Last note: while Tauros is as good and straightforward a name as this creature warrants, its Japanese and Korean names are Kentauros, the literal Greek word for the Greek centaur, which this thing 100% is not. Words mean things, folks, and they’re gonna get confusing if and when we inevitably get an actual centaur Pokémon.

Tauros is… fine? He’s definitely one of the more straightforward monsters, he’s a great visual interpretation of a bull, and a conceptually-straightforward beast does fit the choice of animal on a meta level. He does that arguably too well, though – before writing this, I couldn’t tell you more than three things about him that would distinguish him from an actual, living-on-a-ranch-in-Kansas bull, which doesn’t speak strongly to him filling a niche in the series. Not a hard first-generation monster to stick in Reserve.

#128pc – Paldean Combat Tauros

…but the series did eventually circle back to give him some color. And not just as one regional form, but three-in-one.

One of the very first Pokémon you see in the opening sequence to Scarlet & Violet is a Combat-form Tauros. And your first reaction to it was likely either “is that a shiny Tauros?” or “man, they didn’t change this form up much, huh?”

There are some differences that become clearer if you look at the two side-by-side: Combat Tauros seems to be a smidge thicker overall, and his horns are notably blunted and shorter. He’s just a tankly ol’ curmudgeon. But if you were to show these two designs to two different people, they would likely have an almost-identical impression of the creature, which doesn’t speak well to the need for a Paldean Tauros despite the new Fighting-type.

Luckily, his other breeds – not forms, but breeds – will speak to that need.

#128pb – Paldean Blaze Tauros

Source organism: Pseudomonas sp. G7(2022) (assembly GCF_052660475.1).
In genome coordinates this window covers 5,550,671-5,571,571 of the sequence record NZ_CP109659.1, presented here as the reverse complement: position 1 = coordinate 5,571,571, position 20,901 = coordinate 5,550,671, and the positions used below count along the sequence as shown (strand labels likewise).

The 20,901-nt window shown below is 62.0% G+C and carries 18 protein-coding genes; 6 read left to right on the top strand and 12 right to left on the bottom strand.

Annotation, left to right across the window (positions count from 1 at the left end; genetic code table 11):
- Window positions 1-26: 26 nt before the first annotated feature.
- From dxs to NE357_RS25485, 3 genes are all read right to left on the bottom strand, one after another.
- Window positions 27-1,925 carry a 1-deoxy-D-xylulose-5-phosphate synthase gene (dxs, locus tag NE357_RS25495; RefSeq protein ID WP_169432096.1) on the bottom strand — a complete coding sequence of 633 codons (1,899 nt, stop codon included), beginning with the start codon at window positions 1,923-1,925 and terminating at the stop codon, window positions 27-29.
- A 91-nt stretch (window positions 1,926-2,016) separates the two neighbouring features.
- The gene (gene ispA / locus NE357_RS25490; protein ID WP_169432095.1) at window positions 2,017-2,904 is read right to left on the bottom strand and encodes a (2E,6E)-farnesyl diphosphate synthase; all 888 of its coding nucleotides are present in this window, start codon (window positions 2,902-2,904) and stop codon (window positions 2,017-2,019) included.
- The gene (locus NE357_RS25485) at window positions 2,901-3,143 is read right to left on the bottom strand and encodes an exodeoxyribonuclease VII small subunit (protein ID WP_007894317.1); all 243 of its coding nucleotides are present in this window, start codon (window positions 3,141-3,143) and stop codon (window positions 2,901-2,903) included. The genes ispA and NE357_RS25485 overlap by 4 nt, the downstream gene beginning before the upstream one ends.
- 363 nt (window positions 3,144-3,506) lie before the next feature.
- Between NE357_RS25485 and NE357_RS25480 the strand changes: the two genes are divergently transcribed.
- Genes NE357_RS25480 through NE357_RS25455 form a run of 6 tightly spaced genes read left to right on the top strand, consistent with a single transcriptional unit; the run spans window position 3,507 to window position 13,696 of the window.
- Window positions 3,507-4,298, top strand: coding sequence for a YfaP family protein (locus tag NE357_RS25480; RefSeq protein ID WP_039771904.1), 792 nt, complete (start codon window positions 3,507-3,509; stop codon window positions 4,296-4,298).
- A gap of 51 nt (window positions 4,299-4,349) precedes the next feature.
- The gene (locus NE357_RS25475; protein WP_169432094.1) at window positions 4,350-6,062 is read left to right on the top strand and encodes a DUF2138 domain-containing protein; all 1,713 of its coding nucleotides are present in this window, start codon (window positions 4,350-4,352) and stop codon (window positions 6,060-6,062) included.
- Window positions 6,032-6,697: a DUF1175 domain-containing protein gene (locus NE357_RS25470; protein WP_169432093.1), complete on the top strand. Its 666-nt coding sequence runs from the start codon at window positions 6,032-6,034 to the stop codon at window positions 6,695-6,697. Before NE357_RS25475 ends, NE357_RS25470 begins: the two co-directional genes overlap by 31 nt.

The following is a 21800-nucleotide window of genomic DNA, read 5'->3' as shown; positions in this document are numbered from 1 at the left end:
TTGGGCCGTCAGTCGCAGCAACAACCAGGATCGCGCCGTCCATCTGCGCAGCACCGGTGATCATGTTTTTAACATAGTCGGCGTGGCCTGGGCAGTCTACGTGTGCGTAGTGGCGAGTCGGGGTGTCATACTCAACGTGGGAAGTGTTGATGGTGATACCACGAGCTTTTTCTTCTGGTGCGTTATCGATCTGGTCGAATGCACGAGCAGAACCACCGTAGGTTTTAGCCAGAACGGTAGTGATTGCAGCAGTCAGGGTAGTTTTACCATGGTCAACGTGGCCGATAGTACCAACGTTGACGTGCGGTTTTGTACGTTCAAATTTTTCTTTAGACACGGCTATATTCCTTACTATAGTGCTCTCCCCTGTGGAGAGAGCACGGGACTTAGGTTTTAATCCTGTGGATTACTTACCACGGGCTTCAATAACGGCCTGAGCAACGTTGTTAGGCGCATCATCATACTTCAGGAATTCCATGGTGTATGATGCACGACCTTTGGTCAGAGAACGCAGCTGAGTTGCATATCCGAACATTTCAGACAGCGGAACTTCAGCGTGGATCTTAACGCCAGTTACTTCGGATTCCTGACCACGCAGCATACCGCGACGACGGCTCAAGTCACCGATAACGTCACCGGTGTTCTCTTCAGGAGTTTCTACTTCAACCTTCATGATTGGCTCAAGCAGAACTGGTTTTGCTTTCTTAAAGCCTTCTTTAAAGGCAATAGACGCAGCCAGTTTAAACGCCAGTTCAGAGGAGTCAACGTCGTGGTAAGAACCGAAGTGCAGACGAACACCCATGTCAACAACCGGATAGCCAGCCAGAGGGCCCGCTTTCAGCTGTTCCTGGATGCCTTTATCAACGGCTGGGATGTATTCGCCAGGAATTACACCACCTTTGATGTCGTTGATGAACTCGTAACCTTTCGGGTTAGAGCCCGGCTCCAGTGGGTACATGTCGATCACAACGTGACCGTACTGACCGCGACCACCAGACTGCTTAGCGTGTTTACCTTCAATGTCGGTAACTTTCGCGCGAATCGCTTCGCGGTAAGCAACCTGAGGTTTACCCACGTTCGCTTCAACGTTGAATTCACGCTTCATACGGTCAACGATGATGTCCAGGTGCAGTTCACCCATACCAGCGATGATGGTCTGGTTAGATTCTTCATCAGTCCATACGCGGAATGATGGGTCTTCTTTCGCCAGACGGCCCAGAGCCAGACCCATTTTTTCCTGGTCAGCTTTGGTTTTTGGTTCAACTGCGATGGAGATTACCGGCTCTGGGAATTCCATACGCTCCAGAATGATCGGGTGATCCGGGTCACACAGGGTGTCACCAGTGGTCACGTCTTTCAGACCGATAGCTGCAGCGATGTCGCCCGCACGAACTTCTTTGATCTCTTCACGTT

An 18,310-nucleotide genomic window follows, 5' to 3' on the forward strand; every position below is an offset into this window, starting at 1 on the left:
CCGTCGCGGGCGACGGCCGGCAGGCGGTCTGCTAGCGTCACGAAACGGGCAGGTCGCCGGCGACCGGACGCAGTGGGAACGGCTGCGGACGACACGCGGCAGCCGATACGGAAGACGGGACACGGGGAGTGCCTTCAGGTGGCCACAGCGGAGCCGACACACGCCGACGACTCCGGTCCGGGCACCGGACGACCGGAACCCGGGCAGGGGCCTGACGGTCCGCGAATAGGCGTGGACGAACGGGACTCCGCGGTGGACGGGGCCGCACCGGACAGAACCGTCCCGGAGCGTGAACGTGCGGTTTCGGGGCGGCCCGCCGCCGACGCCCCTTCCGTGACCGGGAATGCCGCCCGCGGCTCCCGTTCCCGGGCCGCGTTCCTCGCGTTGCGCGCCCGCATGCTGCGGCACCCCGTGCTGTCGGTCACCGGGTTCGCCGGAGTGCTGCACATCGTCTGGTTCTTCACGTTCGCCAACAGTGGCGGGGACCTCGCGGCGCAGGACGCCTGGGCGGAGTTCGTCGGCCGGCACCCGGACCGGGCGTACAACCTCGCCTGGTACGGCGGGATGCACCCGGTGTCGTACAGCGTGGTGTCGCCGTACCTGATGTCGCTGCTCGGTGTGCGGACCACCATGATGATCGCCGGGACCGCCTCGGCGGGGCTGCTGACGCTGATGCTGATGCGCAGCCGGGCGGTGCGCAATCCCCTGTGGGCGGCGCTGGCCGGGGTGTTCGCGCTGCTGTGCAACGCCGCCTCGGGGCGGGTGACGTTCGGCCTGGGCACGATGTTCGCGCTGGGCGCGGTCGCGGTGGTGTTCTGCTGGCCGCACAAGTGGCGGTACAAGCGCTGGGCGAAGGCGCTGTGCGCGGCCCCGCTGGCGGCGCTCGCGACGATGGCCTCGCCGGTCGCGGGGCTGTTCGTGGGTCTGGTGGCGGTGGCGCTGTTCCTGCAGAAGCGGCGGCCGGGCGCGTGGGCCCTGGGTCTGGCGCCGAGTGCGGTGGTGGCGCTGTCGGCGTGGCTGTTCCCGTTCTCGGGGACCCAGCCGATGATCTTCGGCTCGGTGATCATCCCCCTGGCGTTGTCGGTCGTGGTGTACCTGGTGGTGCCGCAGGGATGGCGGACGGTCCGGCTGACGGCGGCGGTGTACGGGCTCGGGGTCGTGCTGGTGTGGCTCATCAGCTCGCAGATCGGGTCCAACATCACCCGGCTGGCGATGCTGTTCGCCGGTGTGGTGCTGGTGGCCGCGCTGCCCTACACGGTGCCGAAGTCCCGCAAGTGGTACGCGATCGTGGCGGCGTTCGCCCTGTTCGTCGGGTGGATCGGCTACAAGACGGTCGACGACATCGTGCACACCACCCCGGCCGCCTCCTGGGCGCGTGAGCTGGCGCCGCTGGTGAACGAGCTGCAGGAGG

Blaze Tauros is a lot more distinguished – still the same basic Tauros, but we can at least tell them apart at a glance for reasons other than color. The sharper, forward-pointing horns and aggravated mane are particularly standoffish, but how his three tails are wound up into a cord really completes it.

This sucker is even more ornery than Classic Tauros.

There’s also a lovely stealth pun in this design with how his hair is “flared up” considering his bonus Fire-type. We’re unfortunatley flush with popular Fire/Fighting types after three consecutive generations of Starter Pokémon, but this takes such a different form than those that I like it as an alternative, what with his literally-firey temperament.

Besides, Paldea is based on the Iberian Pinensula – gotta have something with the right aggression for el encierro.

#128pb – Paldean Aqua Tauros

The Aqua form of Paldean Tauros is probably my favorite, if only because

  1. I love fun horn-shapes like antlers and these twisted spirals,
  2. The living pun on a water buffalo is entirely too good.

The fur-mane being more-or-less an inverse of the Blaze breed – spread and bottom-heavy rather than pointed and and top-heavy – makes the two stand out in great contrast to each other, even if under the hood their stats are completely equivalent.

In fact, as much as the neutral Combat breed evens out the tried-and-true “two equivalent Pokémon for two game-versions” we’ve seen so many times, I’d almost rather we only had the Blaze and Aqua breed. Maybe there could be a slicker, mane-less Bolt Tauros or a scruffier Herb Tauros instead? In fact, now that I’m thinking about it, quick variants on Tauros and their implications are coming to me faster than Eevee-lutions.

I like these three as a specific fit to Paldea and its theme, and having multiple “breeds” of one Pokémon species is a concept that I’ve been waiting ages to make the leap from the anime and manga over to the games. I don’t know if it needs to be something we see with Tauros specifically going forward, but even if they stay in Reserve, I really want the series to find ways to build on this assuming it doesn’t contribute too much to their ever-present scope-creep issues.

Any and all appreciation for Tauros is welcome in the comments!

Leave a Reply

Fill in your details below or click an icon to log in:

WordPress.com Logo

You are commenting using your WordPress.com account. Log Out /  Change )

Facebook photo

You are commenting using your Facebook account. Log Out /  Change )

Connecting to %s

%d bloggers like this:
close-alt close collapse comment ellipsis expand gallery heart lock menu next pinned previous reply search share star